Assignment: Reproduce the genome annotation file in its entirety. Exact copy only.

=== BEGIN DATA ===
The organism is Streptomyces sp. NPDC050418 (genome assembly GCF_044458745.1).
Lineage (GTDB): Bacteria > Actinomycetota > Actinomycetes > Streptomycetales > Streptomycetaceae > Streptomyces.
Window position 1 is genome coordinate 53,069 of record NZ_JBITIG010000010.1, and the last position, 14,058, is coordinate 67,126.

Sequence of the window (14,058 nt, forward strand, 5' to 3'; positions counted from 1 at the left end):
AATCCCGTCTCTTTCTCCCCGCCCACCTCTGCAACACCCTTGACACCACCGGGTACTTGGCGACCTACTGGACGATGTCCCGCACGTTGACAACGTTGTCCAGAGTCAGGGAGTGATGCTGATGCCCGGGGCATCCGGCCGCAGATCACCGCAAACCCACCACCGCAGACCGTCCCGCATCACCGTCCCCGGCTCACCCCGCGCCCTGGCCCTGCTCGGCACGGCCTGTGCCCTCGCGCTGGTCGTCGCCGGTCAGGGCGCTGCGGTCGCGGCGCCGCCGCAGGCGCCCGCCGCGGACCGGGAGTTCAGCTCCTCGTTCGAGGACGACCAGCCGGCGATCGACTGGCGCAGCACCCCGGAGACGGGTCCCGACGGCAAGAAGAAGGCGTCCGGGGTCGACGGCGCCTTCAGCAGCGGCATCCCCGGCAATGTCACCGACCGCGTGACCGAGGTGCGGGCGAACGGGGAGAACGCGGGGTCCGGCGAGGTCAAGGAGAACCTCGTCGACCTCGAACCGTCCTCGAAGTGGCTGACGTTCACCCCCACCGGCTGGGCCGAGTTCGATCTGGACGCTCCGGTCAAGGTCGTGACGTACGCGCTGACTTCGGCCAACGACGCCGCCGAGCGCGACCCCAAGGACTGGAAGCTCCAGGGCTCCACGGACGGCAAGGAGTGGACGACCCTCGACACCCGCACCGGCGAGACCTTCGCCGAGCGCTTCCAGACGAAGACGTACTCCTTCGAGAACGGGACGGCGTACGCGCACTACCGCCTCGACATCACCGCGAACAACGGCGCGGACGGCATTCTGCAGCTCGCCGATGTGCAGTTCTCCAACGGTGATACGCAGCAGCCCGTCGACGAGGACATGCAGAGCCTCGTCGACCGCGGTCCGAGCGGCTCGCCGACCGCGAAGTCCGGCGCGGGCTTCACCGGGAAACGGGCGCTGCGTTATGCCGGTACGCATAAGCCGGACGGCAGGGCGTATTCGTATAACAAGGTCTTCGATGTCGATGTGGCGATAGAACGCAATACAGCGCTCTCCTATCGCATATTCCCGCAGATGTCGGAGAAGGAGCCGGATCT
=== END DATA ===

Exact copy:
The organism is Streptomyces sp. NPDC050418 (genome assembly GCF_044458745.1).
Lineage (GTDB): Bacteria > Actinomycetota > Actinomycetes > Streptomycetales > Streptomycetaceae > Streptomyces.
Window position 1 is genome coordinate 53,069 of record NZ_JBITIG010000010.1, and the last position, 14,058, is coordinate 67,126.

Sequence of the window (14,058 nt, forward strand, 5' to 3'; positions counted from 1 at the left end):
AATCCCGTCTCTTTCTCCCCGCCCACCTCTGCAACACCCTTGACACCACCGGGTACTTGGCGACCTACTGGACGATGTCCCGCACGTTGACAACGTTGTCCAGAGTCAGGGAGTGATGCTGATGCCCGGGGCATCCGGCCGCAGATCACCGCAAACCCACCACCGCAGACCGTCCCGCATCACCGTCCCCGGCTCACCCCGCGCCCTGGCCCTGCTCGGCACGGCCTGTGCCCTCGCGCTGGTCGTCGCCGGTCAGGGCGCTGCGGTCGCGGCGCCGCCGCAGGCGCCCGCCGCGGACCGGGAGTTCAGCTCCTCGTTCGAGGACGACCAGCCGGCGATCGACTGGCGCAGCACCCCGGAGACGGGTCCCGACGGCAAGAAGAAGGCGTCCGGGGTCGACGGCGCCTTCAGCAGCGGCATCCCCGGCAATGTCACCGACCGCGTGACCGAGGTGCGGGCGAACGGGGAGAACGCGGGGTCCGGCGAGGTCAAGGAGAACCTCGTCGACCTCGAACCGTCCTCGAAGTGGCTGACGTTCACCCCCACCGGCTGGGCCGAGTTCGATCTGGACGCTCCGGTCAAGGTCGTGACGTACGCGCTGACTTCGGCCAACGACGCCGCCGAGCGCGACCCCAAGGACTGGAAGCTCCAGGGCTCCACGGACGGCAAGGAGTGGACGACCCTCGACACCCGCACCGGCGAGACCTTCGCCGAGCGCTTCCAGACGAAGACGTACTCCTTCGAGAACGGGACGGCGTACGCGCACTACCGCCTCGACATCACCGCGAACAACGGCGCGGACGGCATTCTGCAGCTCGCCGATGTGCAGTTCTCCAACGGTGATACGCAGCAGCCCGTCGACGAGGACATGCAGAGCCTCGTCGACCGCGGTCCGAGCGGCTCGCCGACCGCGAAGTCCGGCGCGGGCTTCACCGGGAAACGGGCGCTGCGTTATGCCGGTACGCATAAGCCGGACGGCAGGGCGTATTCGTATAACAAGGTCTTCGATGTCGATGTGGCGATAGAACGCAATACAGCGCTCTCCTATCGCATATTCCCGCAGATGTCGGAGAAGGAGCCGGATCT